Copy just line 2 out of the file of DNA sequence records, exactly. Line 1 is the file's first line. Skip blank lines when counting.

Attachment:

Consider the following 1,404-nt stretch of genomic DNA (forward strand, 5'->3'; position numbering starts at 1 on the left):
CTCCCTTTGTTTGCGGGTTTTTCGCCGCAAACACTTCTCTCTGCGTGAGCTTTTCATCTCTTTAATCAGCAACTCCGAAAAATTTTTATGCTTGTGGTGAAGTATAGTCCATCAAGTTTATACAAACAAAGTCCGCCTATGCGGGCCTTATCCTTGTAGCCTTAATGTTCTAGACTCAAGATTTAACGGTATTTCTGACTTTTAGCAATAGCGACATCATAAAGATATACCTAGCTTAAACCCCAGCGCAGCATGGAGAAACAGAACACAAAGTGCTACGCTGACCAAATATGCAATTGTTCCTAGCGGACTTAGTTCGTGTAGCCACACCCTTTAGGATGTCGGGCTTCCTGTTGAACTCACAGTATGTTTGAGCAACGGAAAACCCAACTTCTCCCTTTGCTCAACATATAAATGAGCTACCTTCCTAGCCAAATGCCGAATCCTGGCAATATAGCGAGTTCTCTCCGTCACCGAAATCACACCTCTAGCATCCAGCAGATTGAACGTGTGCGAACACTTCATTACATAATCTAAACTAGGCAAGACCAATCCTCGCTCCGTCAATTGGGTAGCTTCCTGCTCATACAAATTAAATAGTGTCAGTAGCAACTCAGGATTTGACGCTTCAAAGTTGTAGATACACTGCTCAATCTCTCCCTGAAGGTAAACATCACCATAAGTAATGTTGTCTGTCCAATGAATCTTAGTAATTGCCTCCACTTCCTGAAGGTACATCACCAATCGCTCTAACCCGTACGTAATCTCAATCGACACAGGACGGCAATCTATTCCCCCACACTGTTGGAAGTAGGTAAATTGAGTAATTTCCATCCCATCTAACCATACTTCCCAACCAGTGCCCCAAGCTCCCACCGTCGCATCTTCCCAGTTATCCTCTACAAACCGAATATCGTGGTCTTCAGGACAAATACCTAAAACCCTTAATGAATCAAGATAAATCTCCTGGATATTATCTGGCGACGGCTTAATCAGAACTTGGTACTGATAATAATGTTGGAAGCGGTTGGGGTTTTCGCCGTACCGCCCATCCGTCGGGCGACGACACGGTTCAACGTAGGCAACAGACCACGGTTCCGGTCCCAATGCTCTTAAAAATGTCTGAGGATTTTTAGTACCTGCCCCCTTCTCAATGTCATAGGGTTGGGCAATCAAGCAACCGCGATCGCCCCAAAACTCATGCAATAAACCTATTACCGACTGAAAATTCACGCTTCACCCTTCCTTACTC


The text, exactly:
CTCCCTTTGTTTGCGGGTTTTTCGCCGCAAACACTTCTCTCTGCGTGAGCTTTTCATCTCTTTAATCAGCAACTCCGAAAAATTTTTATGCTTGTGGTGAAGTATAGTCCATCAAGTTTATACAAACAAAGTCCGCCTATGCGGGCCTTATCCTTGTAGCCTTAATGTTCTAGACTCAAGATTTAACGGTATTTCTGACTTTTAGCAATAGCGACATCATAAAGATATACCTAGCTTAAACCCCAGCGCAGCATGGAGAAACAGAACACAAAGTGCTACGCTGACCAAATATGCAATTGTTCCTAGCGGACTTAGTTCGTGTAGCCACACCCTTTAGGATGTCGGGCTTCCTGTTGAACTCACAGTATGTTTGAGCAACGGAAAACCCAACTTCTCCCTTTGCTCAACATATAAATGAGCTACCTTCCTAGCCAAATGCCGAATCCTGGCAATATAGCGAGTTCTCTCCGTCACCGAAATCACACCTCTAGCATCCAGCAGATTGAACGTGTGCGAACACTTCATTACATAATCTAAACTAGGCAAGACCAATCCTCGCTCCGTCAATTGGGTAGCTTCCTGCTCATACAAATTAAATAGTGTCAGTAGCAACTCAGGATTTGACGCTTCAAAGTTGTAGATACACTGCTCAATCTCTCCCTGAAGGTAAACATCACCATAAGTAATGTTGTCTGTCCAATGAATCTTAGTAATTGCCTCCACTTCCTGAAGGTACATCACCAATCGCTCTAACCCGTACGTAATCTCAATCGACACAGGACGGCAATCTATTCCCCCACACTGTTGGAAGTAGGTAAATTGAGTAATTTCCATCCCATCTAACCATACTTCCCAACCAGTGCCCCAAGCTCCCACCGTCGCATCTTCCCAGTTATCCTCTACAAACCGAATATCGTGGTCTTCAGGACAAATACCTAAAACCCTTAATGAATCAAGATAAATCTCCTGGATATTATCTGGCGACGGCTTAATCAGAACTTGGTACTGATAATAATGTTGGAAGCGGTTGGGGTTTTCGCCGTACCGCCCATCCGTCGGGCGACGACACGGTTCAACGTAGGCAACAGACCACGGTTCCGGTCCCAATGCTCTTAAAAATGTCTGAGGATTTTTAGTACCTGCCCCCTTCTCAATGTCATAGGGTTGGGCAATCAAGCAACCGCGATCGCCCCAAAACTCATGCAATAAACCTATTACCGACTGAAAATTCACGCTTCACCCTTCCTTACTC